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Apple's Cook speaks out against public, private data harvesting policies

At the Electronic Privacy Information Center's Champions of Freedom event on Monday, Apple CEO Tim Cook delivered an impassioned speech about public and private sector data collection, emphasizing consumers need data privacy, strong security and the right to encryption.


Source: EPIC


In his teleconferenced address, Cook, who was honored by EPIC for his work as a corporate leader, played the usual role of privacy advocate and railed against data collection efforts furthering the agendas of tech companies and government surveillance programs, reports TechCrunch.

"Like many of you, we at Apple reject the idea that our customers should have to make tradeoffs between privacy and security," Cook said. "We can, and we must provide both in equal measure. We believe that people have a fundamental right to privacy. The American people demands it, the Constitution demands it, morality demands it."

The remarks are congruous with Cook's staunch opposition of public and private data collection efforts, a position made clear during an interview with Charlie Rose last year. Apple's chief executive reasserted the need for consumer privacy and adequate data encryption in an open letter to customers, saying his company doesn't trade in customer information.

"I'm speaking to you from Silicon Valley, where some of the most prominent and successful companies have built their businesses by lulling their customers into complacency about their personal information," Cook said. "They're gobbling up everything they can learn about you and trying to monetize it. We think that's wrong. And it's not the kind of company that Apple wants to be."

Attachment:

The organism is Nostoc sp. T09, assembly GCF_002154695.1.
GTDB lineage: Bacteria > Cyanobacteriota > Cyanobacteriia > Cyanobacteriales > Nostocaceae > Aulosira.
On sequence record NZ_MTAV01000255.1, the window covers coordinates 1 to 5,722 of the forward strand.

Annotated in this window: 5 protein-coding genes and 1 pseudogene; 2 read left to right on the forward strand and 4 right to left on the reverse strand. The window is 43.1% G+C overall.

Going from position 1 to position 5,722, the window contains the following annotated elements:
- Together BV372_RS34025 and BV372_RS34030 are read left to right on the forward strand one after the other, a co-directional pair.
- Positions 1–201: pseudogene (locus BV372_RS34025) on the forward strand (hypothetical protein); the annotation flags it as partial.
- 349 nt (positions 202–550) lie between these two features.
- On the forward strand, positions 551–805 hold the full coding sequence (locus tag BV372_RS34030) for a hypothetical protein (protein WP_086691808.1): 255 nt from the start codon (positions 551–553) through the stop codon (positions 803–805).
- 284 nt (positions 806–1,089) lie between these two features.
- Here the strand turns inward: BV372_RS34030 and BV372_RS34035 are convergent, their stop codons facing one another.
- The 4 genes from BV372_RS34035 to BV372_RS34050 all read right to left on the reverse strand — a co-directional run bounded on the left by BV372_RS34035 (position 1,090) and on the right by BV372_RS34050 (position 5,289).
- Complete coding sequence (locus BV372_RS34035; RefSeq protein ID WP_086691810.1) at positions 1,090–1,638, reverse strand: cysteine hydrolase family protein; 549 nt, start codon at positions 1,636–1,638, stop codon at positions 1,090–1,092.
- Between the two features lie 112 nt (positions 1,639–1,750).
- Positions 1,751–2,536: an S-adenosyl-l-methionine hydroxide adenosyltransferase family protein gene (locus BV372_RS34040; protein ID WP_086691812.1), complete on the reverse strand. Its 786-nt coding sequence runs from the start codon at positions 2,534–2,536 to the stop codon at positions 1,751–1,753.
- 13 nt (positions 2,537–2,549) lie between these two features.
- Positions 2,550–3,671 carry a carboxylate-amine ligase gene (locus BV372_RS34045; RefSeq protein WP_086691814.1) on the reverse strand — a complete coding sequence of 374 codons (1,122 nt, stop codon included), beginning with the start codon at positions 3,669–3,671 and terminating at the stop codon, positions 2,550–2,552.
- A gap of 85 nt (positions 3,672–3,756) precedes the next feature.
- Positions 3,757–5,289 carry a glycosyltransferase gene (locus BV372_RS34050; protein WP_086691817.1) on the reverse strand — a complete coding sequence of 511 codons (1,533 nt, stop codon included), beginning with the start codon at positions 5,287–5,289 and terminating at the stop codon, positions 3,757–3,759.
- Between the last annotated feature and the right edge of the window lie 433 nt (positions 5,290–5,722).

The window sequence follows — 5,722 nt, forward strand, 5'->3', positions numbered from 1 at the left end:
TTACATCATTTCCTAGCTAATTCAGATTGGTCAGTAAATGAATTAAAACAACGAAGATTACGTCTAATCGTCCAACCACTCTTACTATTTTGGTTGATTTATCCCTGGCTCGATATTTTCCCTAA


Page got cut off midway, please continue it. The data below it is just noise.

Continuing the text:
Cook took the opportunity to call out Google's new Google Photos service, which is ostensibly free to use, but comes with provisions that ultimately turn customer data into a form of currency.

"You might like these so-called free services, but we don't think they're worth having your email, your search history and now even your family photos data mined and sold off for God knows what advertising purpose," Cook said. "And we think some day, customers will see this for what it is."

That last jab was lifted almost word-for-word from statements given to The Telegraph in February. At the time, Cook said consumers may not currently comprehend the implications of giving up their personal data, but believes "one day they will, and will be very offended."

On the topic of data encryption, Cook criticized government initiatives that would have services build security backdoors into existing encryption technologies like protections offered by iOS. He said the technique is analogous to hiding a key under your doormat; it's available to authorities if necessary, but burglars can find it too.

"Criminals are using every technology tool at their disposal to hack into people's accounts. If they know there's a key hidden somewhere, they won't stop until they find it," he said.

EPIC is a Washington, D.C.-based non-profit research center that deals with data privacy and security concerns.